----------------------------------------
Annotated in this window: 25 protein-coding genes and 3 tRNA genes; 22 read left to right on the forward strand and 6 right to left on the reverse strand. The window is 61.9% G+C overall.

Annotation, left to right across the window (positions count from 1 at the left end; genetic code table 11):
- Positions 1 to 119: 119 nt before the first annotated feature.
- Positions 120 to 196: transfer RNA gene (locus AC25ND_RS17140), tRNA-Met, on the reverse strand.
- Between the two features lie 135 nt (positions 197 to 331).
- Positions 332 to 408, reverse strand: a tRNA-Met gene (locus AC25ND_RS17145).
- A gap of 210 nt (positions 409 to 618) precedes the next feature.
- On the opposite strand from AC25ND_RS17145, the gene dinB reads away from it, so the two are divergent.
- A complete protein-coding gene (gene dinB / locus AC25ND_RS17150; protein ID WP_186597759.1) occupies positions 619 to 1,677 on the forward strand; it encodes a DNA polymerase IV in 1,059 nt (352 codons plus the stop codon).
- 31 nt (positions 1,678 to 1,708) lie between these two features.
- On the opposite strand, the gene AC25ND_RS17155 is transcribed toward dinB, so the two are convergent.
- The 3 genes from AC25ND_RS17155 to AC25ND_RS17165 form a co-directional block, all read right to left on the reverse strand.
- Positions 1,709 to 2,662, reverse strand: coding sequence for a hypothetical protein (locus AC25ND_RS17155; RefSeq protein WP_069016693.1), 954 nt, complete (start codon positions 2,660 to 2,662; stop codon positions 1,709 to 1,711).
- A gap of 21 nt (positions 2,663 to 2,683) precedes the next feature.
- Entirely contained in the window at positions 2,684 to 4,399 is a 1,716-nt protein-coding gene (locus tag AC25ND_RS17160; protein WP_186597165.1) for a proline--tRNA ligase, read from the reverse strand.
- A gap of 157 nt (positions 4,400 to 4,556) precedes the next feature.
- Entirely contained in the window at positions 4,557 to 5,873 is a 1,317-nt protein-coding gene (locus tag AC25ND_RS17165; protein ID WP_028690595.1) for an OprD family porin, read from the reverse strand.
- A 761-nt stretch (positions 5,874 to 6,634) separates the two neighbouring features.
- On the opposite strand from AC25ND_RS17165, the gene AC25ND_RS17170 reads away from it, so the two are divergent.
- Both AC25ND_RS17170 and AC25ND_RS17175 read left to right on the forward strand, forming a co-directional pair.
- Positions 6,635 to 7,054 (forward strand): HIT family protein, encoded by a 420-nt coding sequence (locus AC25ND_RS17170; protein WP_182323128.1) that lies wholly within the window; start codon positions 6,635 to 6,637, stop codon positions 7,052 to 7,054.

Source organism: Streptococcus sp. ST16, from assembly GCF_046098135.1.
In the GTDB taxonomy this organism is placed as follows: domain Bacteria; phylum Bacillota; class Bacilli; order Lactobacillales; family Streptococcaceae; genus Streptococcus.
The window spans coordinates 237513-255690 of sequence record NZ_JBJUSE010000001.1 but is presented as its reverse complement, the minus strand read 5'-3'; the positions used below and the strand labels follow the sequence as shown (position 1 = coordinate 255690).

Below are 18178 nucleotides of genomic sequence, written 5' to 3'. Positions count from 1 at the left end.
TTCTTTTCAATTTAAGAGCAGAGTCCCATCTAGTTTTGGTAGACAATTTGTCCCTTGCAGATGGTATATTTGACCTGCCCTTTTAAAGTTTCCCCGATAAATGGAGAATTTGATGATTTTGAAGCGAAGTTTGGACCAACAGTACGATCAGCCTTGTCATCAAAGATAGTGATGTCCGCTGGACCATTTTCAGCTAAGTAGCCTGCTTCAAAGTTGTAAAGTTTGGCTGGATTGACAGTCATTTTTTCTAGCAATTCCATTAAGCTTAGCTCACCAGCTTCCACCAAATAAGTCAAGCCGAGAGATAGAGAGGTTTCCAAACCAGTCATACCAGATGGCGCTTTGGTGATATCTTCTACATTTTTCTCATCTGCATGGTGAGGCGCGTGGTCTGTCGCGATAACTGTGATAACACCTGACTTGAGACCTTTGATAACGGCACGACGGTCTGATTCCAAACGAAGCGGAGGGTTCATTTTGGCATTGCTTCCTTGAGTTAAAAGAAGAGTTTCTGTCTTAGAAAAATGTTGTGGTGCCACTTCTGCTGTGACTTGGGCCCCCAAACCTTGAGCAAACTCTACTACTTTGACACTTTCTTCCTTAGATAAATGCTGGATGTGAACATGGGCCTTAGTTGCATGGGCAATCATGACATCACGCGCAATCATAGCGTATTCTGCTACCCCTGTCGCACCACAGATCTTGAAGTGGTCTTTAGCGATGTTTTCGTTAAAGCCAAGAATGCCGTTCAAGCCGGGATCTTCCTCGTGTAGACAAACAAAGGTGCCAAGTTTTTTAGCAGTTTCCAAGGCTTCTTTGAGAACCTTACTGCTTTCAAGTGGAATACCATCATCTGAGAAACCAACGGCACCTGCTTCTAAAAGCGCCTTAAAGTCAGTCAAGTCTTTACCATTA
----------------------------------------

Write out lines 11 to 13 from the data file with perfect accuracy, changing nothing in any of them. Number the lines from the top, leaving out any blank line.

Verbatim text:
- On the opposite strand, the gene AC25ND_RS17155 is transcribed toward dinB, so the two are convergent.
- The 3 genes from AC25ND_RS17155 to AC25ND_RS17165 form a co-directional block, all read right to left on the reverse strand.
- Positions 1,709 to 2,662, reverse strand: coding sequence for a hypothetical protein (locus AC25ND_RS17155; RefSeq protein WP_069016693.1), 954 nt, complete (start codon positions 2,660 to 2,662; stop codon positions 1,709 to 1,711).